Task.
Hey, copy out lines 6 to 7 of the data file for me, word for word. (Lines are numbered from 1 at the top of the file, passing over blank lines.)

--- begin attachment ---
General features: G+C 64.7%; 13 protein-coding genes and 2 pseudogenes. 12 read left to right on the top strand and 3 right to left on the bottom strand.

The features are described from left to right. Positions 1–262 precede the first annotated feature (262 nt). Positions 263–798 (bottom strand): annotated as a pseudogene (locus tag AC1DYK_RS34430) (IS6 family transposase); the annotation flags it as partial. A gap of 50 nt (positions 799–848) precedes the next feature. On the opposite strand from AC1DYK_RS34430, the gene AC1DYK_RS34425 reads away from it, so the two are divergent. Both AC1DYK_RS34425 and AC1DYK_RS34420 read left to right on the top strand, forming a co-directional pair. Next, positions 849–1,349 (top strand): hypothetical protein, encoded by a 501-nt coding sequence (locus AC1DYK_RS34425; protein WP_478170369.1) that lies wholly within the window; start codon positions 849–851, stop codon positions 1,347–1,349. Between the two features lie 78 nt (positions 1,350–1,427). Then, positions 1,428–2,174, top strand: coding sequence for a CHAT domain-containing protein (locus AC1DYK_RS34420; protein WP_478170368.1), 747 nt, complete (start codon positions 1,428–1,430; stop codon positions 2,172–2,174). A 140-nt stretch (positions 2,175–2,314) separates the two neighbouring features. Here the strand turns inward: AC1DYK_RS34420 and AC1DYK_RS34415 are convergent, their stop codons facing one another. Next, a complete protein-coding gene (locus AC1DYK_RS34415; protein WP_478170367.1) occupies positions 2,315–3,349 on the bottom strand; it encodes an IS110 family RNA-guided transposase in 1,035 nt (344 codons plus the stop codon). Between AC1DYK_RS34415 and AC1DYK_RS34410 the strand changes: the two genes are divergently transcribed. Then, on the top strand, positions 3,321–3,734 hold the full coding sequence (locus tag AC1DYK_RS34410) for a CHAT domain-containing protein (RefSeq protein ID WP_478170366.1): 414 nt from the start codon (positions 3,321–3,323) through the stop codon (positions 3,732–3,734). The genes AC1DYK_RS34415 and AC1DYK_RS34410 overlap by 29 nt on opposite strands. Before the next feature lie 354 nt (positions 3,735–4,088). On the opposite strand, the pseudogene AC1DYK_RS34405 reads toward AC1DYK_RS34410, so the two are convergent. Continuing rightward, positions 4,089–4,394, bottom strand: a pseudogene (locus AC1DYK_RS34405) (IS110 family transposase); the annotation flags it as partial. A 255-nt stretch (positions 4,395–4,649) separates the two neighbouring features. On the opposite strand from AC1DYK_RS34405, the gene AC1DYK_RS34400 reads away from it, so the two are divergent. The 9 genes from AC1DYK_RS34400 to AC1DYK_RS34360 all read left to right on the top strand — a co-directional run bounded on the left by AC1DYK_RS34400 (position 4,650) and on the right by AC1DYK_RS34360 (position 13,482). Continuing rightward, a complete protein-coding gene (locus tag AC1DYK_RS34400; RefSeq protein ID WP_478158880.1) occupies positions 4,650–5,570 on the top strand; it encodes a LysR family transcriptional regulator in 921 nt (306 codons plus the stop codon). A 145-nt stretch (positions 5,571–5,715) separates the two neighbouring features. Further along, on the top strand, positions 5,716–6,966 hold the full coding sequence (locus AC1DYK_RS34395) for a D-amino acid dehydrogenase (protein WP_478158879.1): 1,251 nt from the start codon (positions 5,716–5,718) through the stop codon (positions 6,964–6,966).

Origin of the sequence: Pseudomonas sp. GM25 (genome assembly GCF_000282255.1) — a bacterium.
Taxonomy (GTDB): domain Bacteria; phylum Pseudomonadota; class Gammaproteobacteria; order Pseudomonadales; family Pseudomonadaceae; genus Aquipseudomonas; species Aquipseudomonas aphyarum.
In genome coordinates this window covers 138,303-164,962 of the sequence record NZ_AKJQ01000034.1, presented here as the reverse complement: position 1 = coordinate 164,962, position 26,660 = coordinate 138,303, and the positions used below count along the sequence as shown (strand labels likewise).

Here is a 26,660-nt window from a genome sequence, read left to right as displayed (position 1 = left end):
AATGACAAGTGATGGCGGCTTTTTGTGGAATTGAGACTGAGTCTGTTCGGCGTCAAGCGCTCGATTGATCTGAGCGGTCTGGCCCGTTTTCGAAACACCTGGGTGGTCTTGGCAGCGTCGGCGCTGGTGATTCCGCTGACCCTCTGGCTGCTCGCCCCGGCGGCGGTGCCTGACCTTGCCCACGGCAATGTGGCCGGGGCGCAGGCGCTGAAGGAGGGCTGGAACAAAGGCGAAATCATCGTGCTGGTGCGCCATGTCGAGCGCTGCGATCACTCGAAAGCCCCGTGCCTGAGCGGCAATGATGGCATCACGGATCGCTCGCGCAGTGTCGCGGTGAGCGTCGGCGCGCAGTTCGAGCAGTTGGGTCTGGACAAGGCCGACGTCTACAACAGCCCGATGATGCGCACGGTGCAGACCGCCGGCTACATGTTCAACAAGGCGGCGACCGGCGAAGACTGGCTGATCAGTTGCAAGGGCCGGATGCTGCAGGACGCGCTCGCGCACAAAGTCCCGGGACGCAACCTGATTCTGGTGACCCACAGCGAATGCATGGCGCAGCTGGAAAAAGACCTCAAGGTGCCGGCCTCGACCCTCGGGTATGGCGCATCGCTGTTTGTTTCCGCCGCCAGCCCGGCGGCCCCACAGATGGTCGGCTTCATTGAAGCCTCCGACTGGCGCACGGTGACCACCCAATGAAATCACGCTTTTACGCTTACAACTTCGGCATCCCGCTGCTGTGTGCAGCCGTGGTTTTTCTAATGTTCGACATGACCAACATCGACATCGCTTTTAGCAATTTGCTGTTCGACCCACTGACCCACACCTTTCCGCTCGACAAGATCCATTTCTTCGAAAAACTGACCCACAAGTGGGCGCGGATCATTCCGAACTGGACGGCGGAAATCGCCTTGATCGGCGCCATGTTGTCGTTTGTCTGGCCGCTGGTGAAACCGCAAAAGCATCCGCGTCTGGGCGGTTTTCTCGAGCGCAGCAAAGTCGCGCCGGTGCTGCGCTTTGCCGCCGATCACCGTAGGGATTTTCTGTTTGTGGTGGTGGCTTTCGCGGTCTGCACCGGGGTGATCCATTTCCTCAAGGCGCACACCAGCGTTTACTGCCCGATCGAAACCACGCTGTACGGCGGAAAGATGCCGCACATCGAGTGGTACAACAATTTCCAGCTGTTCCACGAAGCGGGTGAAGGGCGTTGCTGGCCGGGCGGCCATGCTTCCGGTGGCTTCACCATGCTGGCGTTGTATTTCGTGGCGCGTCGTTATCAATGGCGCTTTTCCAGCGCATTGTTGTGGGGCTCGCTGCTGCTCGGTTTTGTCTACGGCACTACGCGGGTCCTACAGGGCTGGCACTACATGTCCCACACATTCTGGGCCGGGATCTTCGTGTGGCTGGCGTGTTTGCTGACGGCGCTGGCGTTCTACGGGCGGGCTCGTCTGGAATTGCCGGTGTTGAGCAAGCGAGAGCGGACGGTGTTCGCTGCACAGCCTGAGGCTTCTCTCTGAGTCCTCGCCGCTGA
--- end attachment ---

Here is a 26,660-nt window from a genome sequence, read left to right as displayed (position 1 = left end):
AATGACAAGTGATGGCGGCTTTTTGTGGAATTGAGACTGAGTCTGTTCGGCGTCAAGCGCTCGATTGATCTGAGCGGTCTGGCCCGTTTTCGAAACACCTGGGTGGTCTTGGCAGCGTCGGCGCTGGTGATTCCGCTGACCCTCTGGCTGCTCGCCCCGGCGGCGGTGCCTGACCTTGCCCACGGCAATGTGGCCGGGGCGCAGGCGCTGAAGGAGGGCTGGAACAAAGGCGAAATCATCGTGCTGGTGCGCCATGTCGAGCGCTGCGATCACTCGAAAGCCCCGTGCCTGAGCGGCAATGATGGCATCACGGATCGCTCGCGCAGTGTCGCGGTGAGCGTCGGCGCGCAGTTCGAGCAGTTGGGTCTGGACAAGGCCGACGTCTACAACAGCCCGATGATGCGCACGGTGCAGACCGCCGGCTACATGTTCAACAAGGCGGCGACCGGCGAAGACTGGCTGATCAGTTGCAAGGGCCGGATGCTGCAGGACGCGCTCGCGCACAAAGTCCCGGGACGCAACCTGATTCTGGTGACCCACAGCGAATGCATGGCGCAGCTGGAAAAAGACCTCAAGGTGCCGGCCTCGACCCTCGGGTATGGCGCATCGCTGTTTGTTTCCGCCGCCAGCCCGGCGGCCCCACAGATGGTCGGCTTCATTGAAGCCTCCGACTGGCGCACGGTGACCACCCAATGAAATCACGCTTTTACGCTTACAACTTCGGCATCCCGCTGCTGTGTGCAGCCGTGGTTTTTCTAATGTTCGACATGACCAACATCGACATCGCTTTTAGCAATTTGCTGTTCGACCCACTGACCCACACCTTTCCGCTCGACAAGATCCATTTCTTCGAAAAACTGACCCACAAGTGGGCGCGGATCATTCCGAACTGGACGGCGGAAATCGCCTTGATCGGCGCCATGTTGTCGTTTGTCTGGCCGCTGGTGAAACCGCAAAAGCATCCGCGTCTGGGCGGTTTTCTCGAGCGCAGCAAAGTCGCGCCGGTGCTGCGCTTTGCCGCCGATCACCGTAGGGATTTTCTGTTTGTGGTGGTGGCTTTCGCGGTCTGCACCGGGGTGATCCATTTCCTCAAGGCGCACACCAGCGTTTACTGCCCGATCGAAACCACGCTGTACGGCGGAAAGATGCCGCACATCGAGTGGTACAACAATTTCCAGCTGTTCCACGAAGCGGGTGAAGGGCGTTGCTGGCCGGGCGGCCATGCTTCCGGTGGCTTCACCATGCTGGCGTTGTATTTCGTGGCGCGTCGTTATCAATGGCGCTTTTCCAGCGCATTGTTGTGGGGCTCGCTGCTGCTCGGTTTTGTCTACGGCACTACGCGGGTCCTACAGGGCTGGCACTACATGTCCCACACATTCTGGGCCGGGATCTTCGTGTGGCTGGCGTGTTTGCTGACGGCGCTGGCGTTCTACGGGCGGGCTCGTCTGGAATTGCCGGTGTTGAGCAAGCGAGAGCGGACGGTGTTCGCTGCACAGCCTGAGGCTTCTCTCTGAGTCCTCGCCGCTGA